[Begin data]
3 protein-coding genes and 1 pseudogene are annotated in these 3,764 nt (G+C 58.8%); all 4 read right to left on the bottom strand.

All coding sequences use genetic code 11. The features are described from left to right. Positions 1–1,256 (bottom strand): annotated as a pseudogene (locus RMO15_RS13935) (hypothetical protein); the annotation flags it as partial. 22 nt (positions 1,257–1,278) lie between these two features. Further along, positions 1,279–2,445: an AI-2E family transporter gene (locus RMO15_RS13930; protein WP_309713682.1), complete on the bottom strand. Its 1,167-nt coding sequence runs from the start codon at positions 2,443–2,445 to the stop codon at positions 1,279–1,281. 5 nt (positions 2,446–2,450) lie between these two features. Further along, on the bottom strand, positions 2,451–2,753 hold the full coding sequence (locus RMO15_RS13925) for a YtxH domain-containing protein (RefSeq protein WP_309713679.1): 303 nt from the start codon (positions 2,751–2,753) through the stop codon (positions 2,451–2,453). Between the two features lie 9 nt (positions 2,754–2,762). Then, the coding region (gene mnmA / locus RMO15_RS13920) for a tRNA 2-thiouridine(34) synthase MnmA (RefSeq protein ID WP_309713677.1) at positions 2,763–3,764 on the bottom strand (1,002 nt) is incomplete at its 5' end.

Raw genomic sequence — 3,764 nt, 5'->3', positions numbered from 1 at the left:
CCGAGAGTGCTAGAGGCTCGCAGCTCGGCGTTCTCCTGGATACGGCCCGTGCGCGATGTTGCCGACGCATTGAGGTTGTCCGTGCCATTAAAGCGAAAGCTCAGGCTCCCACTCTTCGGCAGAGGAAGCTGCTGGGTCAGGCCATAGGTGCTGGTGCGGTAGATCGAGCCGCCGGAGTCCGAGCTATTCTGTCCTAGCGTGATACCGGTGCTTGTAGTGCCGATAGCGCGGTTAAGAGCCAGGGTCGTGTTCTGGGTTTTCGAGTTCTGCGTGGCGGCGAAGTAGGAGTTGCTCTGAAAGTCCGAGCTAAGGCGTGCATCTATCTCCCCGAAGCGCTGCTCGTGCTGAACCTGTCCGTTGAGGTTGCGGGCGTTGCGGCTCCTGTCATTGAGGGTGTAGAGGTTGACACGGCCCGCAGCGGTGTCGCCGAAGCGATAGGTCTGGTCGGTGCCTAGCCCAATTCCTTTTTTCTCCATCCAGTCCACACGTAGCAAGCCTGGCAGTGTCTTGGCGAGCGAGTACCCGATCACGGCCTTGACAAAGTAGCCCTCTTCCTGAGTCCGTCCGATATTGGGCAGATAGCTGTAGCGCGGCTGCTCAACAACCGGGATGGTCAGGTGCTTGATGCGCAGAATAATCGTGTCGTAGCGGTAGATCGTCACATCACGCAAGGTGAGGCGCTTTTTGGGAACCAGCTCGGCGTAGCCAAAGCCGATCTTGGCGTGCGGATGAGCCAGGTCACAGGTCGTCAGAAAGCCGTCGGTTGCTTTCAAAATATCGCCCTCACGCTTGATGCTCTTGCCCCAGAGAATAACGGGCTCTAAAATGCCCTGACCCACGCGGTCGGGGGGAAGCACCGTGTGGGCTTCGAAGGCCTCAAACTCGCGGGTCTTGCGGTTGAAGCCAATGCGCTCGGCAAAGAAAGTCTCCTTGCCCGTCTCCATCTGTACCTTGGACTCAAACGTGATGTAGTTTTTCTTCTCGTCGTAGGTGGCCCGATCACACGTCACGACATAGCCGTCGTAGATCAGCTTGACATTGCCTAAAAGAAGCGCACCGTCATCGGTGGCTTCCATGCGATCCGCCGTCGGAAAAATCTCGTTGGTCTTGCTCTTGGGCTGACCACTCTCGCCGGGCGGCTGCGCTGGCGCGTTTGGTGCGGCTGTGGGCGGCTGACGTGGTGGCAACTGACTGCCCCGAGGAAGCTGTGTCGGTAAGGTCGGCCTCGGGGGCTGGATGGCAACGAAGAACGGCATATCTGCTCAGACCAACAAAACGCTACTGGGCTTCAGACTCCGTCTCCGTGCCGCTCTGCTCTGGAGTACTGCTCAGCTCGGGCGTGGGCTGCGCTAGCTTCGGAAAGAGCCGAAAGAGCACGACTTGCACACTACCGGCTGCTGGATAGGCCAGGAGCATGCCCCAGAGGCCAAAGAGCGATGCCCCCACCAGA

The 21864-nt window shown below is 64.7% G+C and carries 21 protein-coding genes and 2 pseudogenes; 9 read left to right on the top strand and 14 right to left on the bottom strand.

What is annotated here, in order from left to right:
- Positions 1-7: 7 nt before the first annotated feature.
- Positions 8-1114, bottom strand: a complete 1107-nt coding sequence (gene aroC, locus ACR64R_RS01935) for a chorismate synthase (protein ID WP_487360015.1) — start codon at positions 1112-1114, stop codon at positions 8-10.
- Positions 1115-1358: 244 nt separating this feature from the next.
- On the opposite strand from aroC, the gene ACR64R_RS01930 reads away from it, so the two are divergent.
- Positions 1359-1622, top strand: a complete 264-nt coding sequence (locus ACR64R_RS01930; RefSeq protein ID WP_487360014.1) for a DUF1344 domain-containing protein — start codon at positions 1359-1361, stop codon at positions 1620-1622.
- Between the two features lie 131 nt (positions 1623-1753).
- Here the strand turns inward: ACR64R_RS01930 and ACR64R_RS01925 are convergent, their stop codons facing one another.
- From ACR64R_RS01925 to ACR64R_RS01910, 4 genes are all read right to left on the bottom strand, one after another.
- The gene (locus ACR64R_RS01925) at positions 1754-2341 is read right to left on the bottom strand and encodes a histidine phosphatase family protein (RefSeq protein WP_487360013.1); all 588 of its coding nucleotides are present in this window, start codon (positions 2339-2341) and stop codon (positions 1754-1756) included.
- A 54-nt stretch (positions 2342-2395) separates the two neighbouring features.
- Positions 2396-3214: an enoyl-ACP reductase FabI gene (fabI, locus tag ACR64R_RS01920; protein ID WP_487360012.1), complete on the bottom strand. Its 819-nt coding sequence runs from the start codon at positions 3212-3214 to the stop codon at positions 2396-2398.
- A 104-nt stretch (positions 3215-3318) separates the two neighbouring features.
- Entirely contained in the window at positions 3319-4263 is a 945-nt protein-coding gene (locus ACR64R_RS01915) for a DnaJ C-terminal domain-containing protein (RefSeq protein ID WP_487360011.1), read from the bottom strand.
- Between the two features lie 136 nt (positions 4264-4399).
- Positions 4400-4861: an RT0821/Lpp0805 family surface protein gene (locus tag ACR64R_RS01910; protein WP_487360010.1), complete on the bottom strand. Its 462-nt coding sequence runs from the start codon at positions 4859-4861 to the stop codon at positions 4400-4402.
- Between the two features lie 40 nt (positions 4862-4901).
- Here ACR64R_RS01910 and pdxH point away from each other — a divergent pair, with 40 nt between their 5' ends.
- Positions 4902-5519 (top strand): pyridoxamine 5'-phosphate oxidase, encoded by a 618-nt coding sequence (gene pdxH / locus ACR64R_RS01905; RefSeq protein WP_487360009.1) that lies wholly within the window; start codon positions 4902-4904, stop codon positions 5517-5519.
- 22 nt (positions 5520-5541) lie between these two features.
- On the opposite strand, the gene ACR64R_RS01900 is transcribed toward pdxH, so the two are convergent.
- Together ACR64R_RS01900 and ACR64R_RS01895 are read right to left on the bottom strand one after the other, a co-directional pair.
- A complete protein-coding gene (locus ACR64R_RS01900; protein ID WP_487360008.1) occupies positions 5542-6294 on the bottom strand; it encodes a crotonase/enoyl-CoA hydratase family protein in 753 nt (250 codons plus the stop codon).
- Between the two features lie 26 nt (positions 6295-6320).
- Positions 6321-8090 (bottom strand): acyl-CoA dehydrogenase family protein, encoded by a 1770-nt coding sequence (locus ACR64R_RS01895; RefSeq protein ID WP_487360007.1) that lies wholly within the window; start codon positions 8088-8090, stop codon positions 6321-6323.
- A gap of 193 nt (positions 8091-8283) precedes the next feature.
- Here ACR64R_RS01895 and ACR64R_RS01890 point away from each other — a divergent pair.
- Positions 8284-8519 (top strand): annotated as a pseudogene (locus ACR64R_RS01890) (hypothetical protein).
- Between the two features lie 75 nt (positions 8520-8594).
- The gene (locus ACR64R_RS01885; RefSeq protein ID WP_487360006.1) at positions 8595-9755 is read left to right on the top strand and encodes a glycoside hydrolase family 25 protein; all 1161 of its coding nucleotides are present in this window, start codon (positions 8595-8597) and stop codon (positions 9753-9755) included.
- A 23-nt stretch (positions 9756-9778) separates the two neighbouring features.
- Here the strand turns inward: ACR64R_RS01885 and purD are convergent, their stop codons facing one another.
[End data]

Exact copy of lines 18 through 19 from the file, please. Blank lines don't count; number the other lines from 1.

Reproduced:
- A 104-nt stretch (positions 3215-3318) separates the two neighbouring features.
- Entirely contained in the window at positions 3319-4263 is a 945-nt protein-coding gene (locus ACR64R_RS01915) for a DnaJ C-terminal domain-containing protein (RefSeq protein ID WP_487360011.1), read from the bottom strand.